Genome mapping

Genome maps were generated on a Bionano Genomics (San Diego, California) Saphyr platform at Corteva Agriscience™ using the Direct Label and Stain system as previously described7. DLE-1–labeled molecule data were filtered to create datasets with an effective molecule coverage between 61–99x and molecule N50s ranging from 353 to 443x (Table 1). Molecule datasets were assembled on the Bionano Access platform with the “non-haplotype, no extend and split, no cut CMPR” configuration. The assemblies yielded Bionano map counts of 53–80 maps with map N50s of 104–143 Mb (Table 1).

Hybrid scaffolding

PacBio sequence contigs were merged with Bionano genome maps to create hybrid scaffolds. Hybrid scaffolding was performed via Bionano Access with the parameters “Resolve Conflicts” and “Trim Overlapping Sequence = On” selected. Scaffolds ranging from 10-35 with scaffold N50s of 144-279 Mb were generated for the three samples (Table 1).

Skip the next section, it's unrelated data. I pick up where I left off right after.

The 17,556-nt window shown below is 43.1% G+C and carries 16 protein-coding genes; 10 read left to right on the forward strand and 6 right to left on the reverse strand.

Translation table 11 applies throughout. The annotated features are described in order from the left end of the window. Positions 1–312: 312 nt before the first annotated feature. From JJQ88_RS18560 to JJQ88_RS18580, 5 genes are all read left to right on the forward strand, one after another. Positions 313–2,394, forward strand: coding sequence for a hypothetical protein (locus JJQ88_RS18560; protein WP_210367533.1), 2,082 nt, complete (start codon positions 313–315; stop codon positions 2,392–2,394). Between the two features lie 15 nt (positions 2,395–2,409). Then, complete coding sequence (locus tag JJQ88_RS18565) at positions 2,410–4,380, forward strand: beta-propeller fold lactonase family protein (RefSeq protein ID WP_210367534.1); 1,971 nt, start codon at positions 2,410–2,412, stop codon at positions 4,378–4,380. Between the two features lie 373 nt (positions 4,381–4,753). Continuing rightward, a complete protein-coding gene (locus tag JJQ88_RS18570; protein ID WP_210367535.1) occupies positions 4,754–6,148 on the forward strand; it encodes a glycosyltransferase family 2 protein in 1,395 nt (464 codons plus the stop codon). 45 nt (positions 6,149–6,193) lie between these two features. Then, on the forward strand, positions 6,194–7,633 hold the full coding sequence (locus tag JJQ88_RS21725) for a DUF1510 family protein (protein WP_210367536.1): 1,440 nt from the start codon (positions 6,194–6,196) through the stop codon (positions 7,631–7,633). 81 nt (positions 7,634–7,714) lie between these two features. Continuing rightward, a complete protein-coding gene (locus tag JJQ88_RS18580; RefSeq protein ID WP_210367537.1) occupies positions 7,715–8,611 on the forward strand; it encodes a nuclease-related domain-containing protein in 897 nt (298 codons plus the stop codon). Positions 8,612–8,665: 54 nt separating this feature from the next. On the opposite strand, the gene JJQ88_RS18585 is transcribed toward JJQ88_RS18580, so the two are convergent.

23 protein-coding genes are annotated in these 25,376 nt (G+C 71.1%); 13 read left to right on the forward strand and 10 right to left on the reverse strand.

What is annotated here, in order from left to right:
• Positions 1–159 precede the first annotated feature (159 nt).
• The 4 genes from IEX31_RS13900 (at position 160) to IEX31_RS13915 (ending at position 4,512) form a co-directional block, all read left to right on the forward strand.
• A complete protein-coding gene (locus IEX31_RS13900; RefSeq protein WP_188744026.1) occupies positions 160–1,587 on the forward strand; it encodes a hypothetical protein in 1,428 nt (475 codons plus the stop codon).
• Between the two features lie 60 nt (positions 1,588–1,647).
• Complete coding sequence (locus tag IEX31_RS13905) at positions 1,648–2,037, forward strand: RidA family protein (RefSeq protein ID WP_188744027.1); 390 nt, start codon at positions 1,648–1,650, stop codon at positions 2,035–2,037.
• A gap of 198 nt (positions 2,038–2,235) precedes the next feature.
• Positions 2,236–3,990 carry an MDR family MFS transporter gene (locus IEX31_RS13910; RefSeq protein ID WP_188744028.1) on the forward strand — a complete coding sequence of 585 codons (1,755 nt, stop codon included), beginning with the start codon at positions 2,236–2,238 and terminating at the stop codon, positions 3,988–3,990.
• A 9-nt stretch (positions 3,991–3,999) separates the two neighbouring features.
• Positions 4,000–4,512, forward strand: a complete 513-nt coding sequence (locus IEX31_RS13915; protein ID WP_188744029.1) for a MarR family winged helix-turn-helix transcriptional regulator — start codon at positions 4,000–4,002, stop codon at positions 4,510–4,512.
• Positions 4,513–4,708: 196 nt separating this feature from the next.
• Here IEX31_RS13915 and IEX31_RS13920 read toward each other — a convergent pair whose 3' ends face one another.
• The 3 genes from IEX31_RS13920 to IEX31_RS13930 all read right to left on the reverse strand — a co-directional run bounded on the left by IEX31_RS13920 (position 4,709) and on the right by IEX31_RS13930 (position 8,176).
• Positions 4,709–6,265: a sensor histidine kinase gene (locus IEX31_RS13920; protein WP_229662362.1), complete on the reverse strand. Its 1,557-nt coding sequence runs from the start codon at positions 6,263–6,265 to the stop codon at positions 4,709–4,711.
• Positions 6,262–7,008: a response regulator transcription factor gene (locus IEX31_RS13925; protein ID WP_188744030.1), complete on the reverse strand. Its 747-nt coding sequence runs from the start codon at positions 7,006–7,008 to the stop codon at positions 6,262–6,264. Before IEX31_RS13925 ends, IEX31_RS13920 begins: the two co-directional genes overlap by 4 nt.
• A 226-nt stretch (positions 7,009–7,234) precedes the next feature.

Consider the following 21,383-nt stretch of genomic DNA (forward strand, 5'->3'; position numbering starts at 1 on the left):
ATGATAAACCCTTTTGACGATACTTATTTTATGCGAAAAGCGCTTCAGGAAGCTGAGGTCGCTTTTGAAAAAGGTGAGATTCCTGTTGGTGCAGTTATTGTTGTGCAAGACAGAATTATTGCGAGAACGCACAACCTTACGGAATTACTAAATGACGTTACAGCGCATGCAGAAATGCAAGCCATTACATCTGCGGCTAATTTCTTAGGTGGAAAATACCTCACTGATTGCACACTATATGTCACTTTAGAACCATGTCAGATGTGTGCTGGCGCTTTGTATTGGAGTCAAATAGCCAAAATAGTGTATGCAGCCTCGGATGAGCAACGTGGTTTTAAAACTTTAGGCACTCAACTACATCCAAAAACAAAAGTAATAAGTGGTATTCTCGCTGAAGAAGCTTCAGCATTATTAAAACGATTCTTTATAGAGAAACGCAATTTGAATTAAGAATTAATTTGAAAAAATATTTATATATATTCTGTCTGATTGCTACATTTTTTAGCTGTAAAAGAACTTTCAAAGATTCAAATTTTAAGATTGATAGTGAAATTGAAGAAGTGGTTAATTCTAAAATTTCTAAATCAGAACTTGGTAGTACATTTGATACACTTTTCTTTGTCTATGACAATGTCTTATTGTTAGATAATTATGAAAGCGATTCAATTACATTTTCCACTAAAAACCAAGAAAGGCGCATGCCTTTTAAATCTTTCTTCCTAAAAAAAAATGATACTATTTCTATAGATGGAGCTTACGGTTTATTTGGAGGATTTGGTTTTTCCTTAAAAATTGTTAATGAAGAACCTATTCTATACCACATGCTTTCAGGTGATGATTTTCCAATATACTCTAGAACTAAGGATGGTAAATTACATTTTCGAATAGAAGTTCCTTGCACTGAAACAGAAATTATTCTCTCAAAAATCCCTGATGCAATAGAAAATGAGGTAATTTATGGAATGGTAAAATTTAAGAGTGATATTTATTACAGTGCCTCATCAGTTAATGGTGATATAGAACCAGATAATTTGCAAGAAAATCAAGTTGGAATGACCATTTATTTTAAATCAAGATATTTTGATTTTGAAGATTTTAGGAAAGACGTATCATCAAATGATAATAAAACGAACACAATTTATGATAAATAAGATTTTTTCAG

Pseudomolecule construction

The chromosome-scale pseudomolecules were built from the hybrid scaffolds using a slightly different approach for each of the three samples. Because of the high contiguity of the ICMR 06777 assembly, it was straightforward to assign chromosomes and to order and orient hybrid scaffolds relative to the Tift-2017 assembly using the previously described reference-based “scaffold-chunk”29 method. N-gaps of 100 bp were inserted between each of the concatenated scaffolds. The remaining unscaffolded contigs were also concatenated by 100 bp N-gaps and placed in Chr00. Pseudomolecules for 843 B and Tift were built using the same approach relative to the ICMR 06777 pseudomolecules with both hybrid scaffolds and leftover contigs being incorporated.

Omni-C validation